In Favor of Fine-grained Score Voting

This is the version of the argument I direct toward Libertarians.

Defeating the Two-Party System

First, a disclaimer about where I am coming from politically and why I am posting here [not here, on my ‘blog, but there, on a Libertarian group on Facebook].

The pinned post says, “Please understand that there are a lot of right-wing and left wing posters who do not represent the libertarian/Libertarian principles and philosophy, but may try to make you think they do.”

I do not represent the libertarian/Libertarian principles and philosophy.

I am a left-wing poster.

However, I suggest that Libertarians and some others have, or should have, a common interest, to break the stranglehold that the 1% has on US politics, a stranglehold they exert via the two-party system and lesser (not lessor) evilism.

The vote-for-one system increases and strengthens the bandwagon effect, where people tend to think that their vote won’t count unless they are voting for one of the “front runners” in the horse race. We have to advocate for, and spread information about, better voting systems, such as would help unpopular parties and ideas move in from the fringe and garner increased serious attention. We should want people to evaluate ideas on their merits, not on whether the ideas have big-money support. We should want people to feel free to vote for candidates whose ideas impress them, even during stages of history where the candidates are not very popular. With such advanced voting systems, the outcomes of (single winner) elections would include not only the determination of the winner, but also some information about who is gaining in popularity and may be worth some consideration to evaluate their ideas.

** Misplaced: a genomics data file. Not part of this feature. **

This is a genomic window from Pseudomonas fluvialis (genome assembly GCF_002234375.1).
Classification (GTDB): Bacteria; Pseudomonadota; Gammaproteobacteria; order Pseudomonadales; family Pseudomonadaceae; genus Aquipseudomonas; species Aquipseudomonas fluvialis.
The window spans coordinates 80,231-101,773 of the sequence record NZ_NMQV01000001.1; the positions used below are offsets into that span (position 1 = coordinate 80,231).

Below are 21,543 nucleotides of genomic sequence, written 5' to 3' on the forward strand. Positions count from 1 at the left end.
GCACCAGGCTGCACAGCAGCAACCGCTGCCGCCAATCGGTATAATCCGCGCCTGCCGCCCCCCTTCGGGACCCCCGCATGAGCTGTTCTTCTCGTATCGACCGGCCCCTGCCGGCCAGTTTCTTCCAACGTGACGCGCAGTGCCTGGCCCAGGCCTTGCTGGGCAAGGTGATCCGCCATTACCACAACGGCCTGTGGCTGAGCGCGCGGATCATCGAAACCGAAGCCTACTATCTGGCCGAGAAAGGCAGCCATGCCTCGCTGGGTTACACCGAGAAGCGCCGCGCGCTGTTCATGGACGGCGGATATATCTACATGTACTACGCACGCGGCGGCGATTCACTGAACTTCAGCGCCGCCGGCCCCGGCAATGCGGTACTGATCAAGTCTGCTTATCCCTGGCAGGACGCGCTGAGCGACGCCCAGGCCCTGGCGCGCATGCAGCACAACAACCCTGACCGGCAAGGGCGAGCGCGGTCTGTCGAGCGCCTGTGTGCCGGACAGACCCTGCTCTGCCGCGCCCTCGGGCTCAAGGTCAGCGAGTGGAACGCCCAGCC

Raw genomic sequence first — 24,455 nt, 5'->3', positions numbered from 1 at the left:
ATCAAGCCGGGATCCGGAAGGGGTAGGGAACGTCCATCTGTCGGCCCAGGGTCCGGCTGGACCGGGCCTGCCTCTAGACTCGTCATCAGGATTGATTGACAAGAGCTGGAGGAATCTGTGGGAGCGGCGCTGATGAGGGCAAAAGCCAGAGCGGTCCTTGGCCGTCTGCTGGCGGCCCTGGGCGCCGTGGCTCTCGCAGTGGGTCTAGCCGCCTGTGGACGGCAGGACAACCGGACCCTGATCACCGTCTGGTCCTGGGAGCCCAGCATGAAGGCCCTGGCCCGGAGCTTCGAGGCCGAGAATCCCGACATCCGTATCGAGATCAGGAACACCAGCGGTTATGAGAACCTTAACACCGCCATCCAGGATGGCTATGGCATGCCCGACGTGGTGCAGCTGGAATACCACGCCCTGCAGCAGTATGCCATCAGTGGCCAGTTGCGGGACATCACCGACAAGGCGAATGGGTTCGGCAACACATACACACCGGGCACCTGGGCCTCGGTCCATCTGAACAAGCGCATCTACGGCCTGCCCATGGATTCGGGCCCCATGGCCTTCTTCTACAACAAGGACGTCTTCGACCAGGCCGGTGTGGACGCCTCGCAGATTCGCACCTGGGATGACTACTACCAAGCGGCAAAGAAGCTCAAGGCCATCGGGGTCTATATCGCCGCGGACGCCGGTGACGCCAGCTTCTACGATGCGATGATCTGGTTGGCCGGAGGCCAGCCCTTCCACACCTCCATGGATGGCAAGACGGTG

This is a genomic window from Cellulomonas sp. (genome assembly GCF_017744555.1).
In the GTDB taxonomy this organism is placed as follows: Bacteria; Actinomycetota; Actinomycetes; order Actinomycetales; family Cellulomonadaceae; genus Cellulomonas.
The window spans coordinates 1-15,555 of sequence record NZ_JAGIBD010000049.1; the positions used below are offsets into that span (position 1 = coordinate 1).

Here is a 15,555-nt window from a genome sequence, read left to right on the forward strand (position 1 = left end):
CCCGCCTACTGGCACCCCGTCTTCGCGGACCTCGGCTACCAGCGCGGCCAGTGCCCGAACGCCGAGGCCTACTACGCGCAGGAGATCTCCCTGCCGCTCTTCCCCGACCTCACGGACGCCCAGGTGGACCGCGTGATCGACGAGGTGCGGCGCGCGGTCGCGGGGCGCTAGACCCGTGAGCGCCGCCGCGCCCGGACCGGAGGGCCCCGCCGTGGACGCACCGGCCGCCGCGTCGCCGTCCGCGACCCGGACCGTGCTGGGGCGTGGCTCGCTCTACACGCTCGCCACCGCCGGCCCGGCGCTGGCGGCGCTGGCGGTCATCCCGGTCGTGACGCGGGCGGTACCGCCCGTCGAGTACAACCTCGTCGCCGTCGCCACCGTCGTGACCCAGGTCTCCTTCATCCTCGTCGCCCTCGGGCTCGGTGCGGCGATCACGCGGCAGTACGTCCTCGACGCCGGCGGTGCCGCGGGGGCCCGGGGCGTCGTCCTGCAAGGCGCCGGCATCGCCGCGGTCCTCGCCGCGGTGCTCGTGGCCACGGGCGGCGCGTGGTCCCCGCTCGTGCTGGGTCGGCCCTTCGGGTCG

For single-winner elections (e. g. governor of a State), I recommend either Approval Voting or finer-grained Range Voting also called Score Voting.

The reason I use that qualification, “finer-grained”, is that in fact Approval Voting is a subcategory of Range Voting.

In Approval Voting, the voters indicate on their ballots, which candidates they “approve”. The candidate receiving the highest count of approvals wins.

In Range Voting also known as Score Voting, the voters are invited to rate or grade so many of the candidates as they choose to, on some range of permissible values. The range is fixed by the election design. For example, it could go from -50 to 50. The election tallying process determines for each candidate, the sum of the scores awarded that candidate by the voters via their ballots. The candidate with the highest total wins.